The Bush Campaign
GOP convention coverage
The Gore Campaign
Republicans and Democrats are trying to this week, saturating television airwaves in key states with $15 million in ads. But virtually every sentence raises more questions than answers.
Still, the ads project fundamental values behind each candidate's philosophy: Democrats warn of big insurance companies. Republicans warn of big government. Taken together, voters are asked to decide which is worse.
Mr. Bush hasn't yet produced a plan to provide prescription drugs under Medicare. He has said only that he likes the idea and that certain approaches are headed in the right direction. Mr. Gore has a detailed program â€“ but the vast majority of those details never make it to the commercials.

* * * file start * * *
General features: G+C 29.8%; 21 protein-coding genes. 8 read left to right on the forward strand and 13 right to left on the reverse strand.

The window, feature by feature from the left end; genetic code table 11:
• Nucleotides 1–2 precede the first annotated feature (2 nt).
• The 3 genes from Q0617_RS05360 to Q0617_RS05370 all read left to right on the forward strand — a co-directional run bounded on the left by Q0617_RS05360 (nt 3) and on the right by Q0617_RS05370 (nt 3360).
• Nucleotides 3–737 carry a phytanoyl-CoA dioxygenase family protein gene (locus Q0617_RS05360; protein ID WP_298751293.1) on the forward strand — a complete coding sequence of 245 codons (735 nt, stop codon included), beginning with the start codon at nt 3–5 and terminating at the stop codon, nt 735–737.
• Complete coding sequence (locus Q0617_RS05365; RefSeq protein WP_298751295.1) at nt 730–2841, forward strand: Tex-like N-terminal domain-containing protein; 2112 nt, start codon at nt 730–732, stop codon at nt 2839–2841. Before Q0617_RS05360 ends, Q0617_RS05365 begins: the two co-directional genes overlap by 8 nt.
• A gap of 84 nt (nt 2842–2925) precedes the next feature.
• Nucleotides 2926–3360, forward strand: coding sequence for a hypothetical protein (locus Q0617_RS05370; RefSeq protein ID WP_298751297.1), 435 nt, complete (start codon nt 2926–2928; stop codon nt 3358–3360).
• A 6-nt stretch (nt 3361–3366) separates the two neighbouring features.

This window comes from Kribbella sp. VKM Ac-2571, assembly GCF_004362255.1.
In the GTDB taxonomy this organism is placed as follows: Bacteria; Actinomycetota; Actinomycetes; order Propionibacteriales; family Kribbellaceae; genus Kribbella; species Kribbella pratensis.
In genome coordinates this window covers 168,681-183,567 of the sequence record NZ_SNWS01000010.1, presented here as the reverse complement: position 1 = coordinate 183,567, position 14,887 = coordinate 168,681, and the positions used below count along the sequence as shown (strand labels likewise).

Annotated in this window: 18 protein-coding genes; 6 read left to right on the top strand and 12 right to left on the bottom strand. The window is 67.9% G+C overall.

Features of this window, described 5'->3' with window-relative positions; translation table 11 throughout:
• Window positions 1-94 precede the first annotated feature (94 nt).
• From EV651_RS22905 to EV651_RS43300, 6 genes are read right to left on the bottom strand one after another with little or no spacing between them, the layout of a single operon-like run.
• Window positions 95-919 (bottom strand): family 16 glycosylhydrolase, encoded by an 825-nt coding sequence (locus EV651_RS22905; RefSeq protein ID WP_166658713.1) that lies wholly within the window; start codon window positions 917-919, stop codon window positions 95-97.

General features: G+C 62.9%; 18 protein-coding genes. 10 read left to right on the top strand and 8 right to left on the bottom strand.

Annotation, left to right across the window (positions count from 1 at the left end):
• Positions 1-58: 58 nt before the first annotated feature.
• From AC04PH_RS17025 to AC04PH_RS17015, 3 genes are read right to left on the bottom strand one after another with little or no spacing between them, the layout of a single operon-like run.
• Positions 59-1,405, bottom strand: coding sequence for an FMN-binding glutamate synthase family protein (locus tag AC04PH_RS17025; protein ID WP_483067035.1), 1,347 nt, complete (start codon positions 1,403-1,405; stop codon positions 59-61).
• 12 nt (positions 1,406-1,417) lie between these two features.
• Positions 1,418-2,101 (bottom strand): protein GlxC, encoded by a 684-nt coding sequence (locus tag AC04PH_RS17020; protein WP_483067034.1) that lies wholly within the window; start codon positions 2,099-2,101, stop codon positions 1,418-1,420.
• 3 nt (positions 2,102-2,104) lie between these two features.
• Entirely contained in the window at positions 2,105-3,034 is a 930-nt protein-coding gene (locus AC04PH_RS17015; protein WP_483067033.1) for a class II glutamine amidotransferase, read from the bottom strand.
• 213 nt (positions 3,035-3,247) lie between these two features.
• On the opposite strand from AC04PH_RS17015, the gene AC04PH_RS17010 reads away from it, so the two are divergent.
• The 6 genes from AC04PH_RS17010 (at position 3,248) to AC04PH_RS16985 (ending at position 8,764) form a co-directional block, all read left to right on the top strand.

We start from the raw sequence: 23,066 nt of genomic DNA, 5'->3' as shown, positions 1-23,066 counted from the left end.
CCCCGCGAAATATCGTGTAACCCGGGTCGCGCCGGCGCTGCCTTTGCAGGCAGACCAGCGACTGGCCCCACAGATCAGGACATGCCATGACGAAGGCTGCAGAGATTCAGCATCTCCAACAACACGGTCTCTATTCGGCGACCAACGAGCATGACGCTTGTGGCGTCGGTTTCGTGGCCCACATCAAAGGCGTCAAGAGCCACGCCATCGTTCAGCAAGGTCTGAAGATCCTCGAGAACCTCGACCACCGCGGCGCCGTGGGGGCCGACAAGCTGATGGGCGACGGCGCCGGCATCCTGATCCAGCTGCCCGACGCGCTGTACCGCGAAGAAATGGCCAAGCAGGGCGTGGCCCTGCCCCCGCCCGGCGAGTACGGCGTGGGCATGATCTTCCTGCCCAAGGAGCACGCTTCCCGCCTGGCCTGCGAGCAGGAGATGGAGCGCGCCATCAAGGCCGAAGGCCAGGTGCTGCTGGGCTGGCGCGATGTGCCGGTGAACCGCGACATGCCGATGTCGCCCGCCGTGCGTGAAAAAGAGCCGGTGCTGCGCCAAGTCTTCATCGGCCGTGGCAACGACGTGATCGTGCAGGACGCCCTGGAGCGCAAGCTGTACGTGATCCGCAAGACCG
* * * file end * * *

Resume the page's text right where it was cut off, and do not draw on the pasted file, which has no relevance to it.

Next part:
In a Republican National Committee spot, Mr. Bush says: "Every senior will have access to prescription drug benefits." But what does "access" mean? Will they have to join an HMO? Will the benefits be affordable? Mr. Bush doesn't say.
In the same ad, the RNC says Mr. Gore "opposed bipartisan reform." It doesn't say what that reform was or why he opposed it.
Bush ads promise drugs for "every senior who needs them." But who doesn't need them?
The Democratic National Committee charges that "George Bush's approach leaves millions of seniors with no prescription drug coverage â€“ none." But that's a guess, since he hasn't outlined his plan yet. And the ad doesn't say how much Mr. Gore would spend to cover everyone â€“ a hefty $253 billion over 10 years. That includes people who can afford to pay for the coverage on their own.
Still, the ads telegraph each party's underlying philosophy.
Most Democrats want to add drug benefits to Medicare, assuring that everyone can get them. Republicans would give participants a subsidy to buy coverage from private insurers.